Sproul Plaza piano destroyed for 4th time

Sproul Piano
Alexandra Nobida/File
The Sproul Plaza piano most recently ransacked was donated by UC Berkeley student Andrew Kaplan, according to campus alumnus Joshua Yurtsever.

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The beloved piano located in Sproul Plaza was destroyed, making it the fourth time the campus piano has been vandalized, according to a Saturday Facebook post.

The student-led effort to put a piano on campus was started by campus alumni Jonas Katona, Daniel Geng and Joshua Yurtsever. The project involved the purchasing and refurbishing of an old piano to be situated on school grounds and freely accessible to passersby and students alike, according to Yurtsever.

“It’s touching to hear how enthusiastic people were over the piano. It was great to see it bring the community together,” Yurtsever said. “I got to meet so many new people through the piano and it provides a creative outlet. It’s cool to see how a little coordination can bring a new light to the campus.”

Before its most recent destruction, the Sproul Plaza piano had experienced instances of vandalism. Katona said there have been three previous pianos placed on campus by student initiators.

While the first three pianos had been donated by the original organizers, the piano most recently ransacked was donated by campus student Andrew Kaplan, who took over the project following their graduation, said Yurtsever.

Well known by students and Berkeley residents, the piano has become a uniting symbol within the city, according to campus junior Amy Li.

“The piano really acts as a bridge between us all,” Li said. “Sproul is a shared space between students and the rest of the Berkeley community.”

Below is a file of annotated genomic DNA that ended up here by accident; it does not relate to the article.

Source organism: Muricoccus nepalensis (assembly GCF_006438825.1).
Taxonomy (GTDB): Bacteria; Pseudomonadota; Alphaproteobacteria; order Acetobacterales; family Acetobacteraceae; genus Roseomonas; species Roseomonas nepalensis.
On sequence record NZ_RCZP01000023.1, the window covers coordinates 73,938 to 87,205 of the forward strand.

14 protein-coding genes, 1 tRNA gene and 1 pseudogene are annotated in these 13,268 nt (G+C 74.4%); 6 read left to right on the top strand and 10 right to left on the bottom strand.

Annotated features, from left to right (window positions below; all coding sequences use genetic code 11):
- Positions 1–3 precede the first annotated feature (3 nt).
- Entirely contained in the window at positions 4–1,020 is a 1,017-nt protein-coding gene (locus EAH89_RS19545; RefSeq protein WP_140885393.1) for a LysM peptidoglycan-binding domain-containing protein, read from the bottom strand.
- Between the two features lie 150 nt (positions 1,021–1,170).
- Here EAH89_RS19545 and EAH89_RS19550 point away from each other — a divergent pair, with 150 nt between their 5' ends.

Li added that she would often walk through Sproul Plaza and pause to listen to whoever was playing the piano. Like many other UC Berkeley students, Li said she enjoyed the artistic ambiance it gave the campus. 

According to campus junior Lillian Shallow, the piano attracted all sorts of people in Berkeley to come play and listen. 

“UC Berkeley is a huge component of the Berkeley community, but doesn’t act like it,” Shallow said. “The piano was the students’ way of connecting with the rest of the Berkeley residents. I’m sad that it’s gone.”

Despite a pattern of vandalism, the campus piano’s original organizers were optimistic about the piano being replaced.

According to Geng, this could be soon.

“It was such a joy to be able to be part of the group that started something that everybody knows about,” Yurtsever said. “I see on Facebook that people are upset about the vandalism. It’s sad symbolically, but the piano is easy to replace and there will be another one.”

Contact Samantha Lim at [email protected] and follow her on Twitter at @sssamanthalim